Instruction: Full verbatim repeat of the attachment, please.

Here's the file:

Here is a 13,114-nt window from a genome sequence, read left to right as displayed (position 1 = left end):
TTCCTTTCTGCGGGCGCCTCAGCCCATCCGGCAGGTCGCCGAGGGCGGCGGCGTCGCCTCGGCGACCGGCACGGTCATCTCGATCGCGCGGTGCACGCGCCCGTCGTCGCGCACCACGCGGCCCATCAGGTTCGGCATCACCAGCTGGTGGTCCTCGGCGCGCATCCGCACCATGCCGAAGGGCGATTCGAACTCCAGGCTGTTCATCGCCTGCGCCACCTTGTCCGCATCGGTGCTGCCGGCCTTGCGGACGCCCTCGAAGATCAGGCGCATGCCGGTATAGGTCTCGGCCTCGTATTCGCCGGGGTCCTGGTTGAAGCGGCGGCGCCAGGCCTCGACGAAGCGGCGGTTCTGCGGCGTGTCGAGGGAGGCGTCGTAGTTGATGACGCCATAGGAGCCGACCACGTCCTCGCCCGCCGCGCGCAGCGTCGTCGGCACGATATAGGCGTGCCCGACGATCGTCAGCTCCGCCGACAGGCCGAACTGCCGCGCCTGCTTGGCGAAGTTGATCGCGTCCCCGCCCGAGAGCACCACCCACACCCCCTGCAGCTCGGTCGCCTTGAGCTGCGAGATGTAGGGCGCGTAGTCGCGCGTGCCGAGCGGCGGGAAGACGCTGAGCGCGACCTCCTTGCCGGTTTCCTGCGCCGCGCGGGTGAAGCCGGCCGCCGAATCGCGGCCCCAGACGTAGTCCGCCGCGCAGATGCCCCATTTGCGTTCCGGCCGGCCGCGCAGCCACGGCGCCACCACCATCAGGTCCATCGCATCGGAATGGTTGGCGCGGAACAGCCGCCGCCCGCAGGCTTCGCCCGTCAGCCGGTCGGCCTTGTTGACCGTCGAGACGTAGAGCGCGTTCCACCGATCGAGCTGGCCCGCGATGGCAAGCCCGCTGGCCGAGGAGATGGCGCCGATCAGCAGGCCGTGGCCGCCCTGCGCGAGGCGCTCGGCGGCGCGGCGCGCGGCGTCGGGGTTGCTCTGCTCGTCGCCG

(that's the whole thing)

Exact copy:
Here is a 13,114-nt window from a genome sequence, read left to right as displayed (position 1 = left end):
TTCCTTTCTGCGGGCGCCTCAGCCCATCCGGCAGGTCGCCGAGGGCGGCGGCGTCGCCTCGGCGACCGGCACGGTCATCTCGATCGCGCGGTGCACGCGCCCGTCGTCGCGCACCACGCGGCCCATCAGGTTCGGCATCACCAGCTGGTGGTCCTCGGCGCGCATCCGCACCATGCCGAAGGGCGATTCGAACTCCAGGCTGTTCATCGCCTGCGCCACCTTGTCCGCATCGGTGCTGCCGGCCTTGCGGACGCCCTCGAAGATCAGGCGCATGCCGGTATAGGTCTCGGCCTCGTATTCGCCGGGGTCCTGGTTGAAGCGGCGGCGCCAGGCCTCGACGAAGCGGCGGTTCTGCGGCGTGTCGAGGGAGGCGTCGTAGTTGATGACGCCATAGGAGCCGACCACGTCCTCGCCCGCCGCGCGCAGCGTCGTCGGCACGATATAGGCGTGCCCGACGATCGTCAGCTCCGCCGACAGGCCGAACTGCCGCGCCTGCTTGGCGAAGTTGATCGCGTCCCCGCCCGAGAGCACCACCCACACCCCCTGCAGCTCGGTCGCCTTGAGCTGCGAGATGTAGGGCGCGTAGTCGCGCGTGCCGAGCGGCGGGAAGACGCTGAGCGCGACCTCCTTGCCGGTTTCCTGCGCCGCGCGGGTGAAGCCGGCCGCCGAATCGCGGCCCCAGACGTAGTCCGCCGCGCAGATGCCCCATTTGCGTTCCGGCCGGCCGCGCAGCCACGGCGCCACCACCATCAGGTCCATCGCATCGGAATGGTTGGCGCGGAACAGCCGCCGCCCGCAGGCTTCGCCCGTCAGCCGGTCGGCCTTGTTGACCGTCGAGACGTAGAGCGCGTTCCACCGATCGAGCTGGCCCGCGATGGCAAGCCCGCTGGCCGAGGAGATGGCGCCGATCAGCAGGCCGTGGCCGCCCTGCGCGAGGCGCTCGGCGGCGCGGCGCGCGGCGTCGGGGTTGCTCTGCTCGTCGCCG